Dude Ranch Jobs
Working at a dude ranch can be one of the most incredible experiences you ever have, leaving you with memories and friends that will last your entire life.
When interviewing returning dude ranch staff, the same four themes came up again and again. You will find these four themes throughout these articles to describe this industry:
- High standards, hard work & long hours
- Family friendly fun & adventures
- New friends from other places
- “Can-do” attitude required – flexibility & good humor
The dude ranch lifestyle is not for everyone.
Yes, we do have a great deal of fun, and we have amazing adventures sometimes and we meet people from around the world, but we also work very hard.
There are long hours of work, we are far from home and our families and friends, we have very little privacy, and we give up some of the luxuries of the modern world.
This first section was written to help you decide if this lifestyle and culture “fits” you. The second section was written to help you get a job in the industry. A quick note: If working at a dude ranch sounds interesting then also consider summer camp counselor jobs, which provide a similar experience.
As you read through this material, ask yourself honestly: Does this lifestyle fit me? Does this feel right? If the answers are yes, then read through again, and determine which kinds of ranches would fit you best. Finally, once you have determined the kind of ranch that fits you best, read through this material a third time, and this time write down questions that you can use to impress those who give you an interview! For those seeking rewarding seasonal employment these jobs are hard to beat – so go for it.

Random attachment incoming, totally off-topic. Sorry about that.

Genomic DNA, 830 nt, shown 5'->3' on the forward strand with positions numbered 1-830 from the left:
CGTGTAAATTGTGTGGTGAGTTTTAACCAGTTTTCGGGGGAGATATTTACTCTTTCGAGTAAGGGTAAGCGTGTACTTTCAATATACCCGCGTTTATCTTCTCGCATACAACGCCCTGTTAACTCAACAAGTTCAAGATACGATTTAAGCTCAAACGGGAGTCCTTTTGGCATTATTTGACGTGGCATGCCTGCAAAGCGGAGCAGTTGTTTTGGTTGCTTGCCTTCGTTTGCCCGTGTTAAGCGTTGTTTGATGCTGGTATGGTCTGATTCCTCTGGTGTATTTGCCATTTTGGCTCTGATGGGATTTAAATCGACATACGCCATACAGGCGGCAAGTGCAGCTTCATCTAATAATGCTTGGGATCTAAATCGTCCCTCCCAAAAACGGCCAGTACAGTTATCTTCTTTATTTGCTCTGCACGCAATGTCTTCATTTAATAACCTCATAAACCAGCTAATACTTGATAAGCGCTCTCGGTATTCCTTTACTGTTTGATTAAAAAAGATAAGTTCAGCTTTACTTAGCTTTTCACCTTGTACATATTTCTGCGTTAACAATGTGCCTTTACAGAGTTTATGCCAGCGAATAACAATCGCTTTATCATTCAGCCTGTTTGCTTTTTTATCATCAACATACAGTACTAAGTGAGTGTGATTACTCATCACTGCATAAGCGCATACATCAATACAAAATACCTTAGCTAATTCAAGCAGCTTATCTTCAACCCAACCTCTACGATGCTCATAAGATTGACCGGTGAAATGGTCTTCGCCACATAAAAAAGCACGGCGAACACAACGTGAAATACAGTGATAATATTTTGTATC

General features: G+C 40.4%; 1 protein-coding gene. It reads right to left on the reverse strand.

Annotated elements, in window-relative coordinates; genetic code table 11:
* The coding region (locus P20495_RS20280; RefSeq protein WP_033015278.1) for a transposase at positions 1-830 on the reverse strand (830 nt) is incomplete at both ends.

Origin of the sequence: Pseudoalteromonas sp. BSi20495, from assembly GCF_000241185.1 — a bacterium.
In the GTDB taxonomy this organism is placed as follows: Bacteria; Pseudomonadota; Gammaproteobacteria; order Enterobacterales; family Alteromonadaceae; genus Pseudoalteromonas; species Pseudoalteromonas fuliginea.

What is a Dude?
The meaning of the word “dude” has changed over the years. In the 1870s Yellowstone Park rangers created the word to refer to any visitor from the east. By the 1880s the term “dude” meant anyone who was not a resident of the Rocky Mountains, referring equally to travelers, tourists, and new residents. By the 1920s the term was more specifically to anyone who hires a guide, or pays money to stay on a ranch. Modern “surfer” connotations of the word are unfortunate.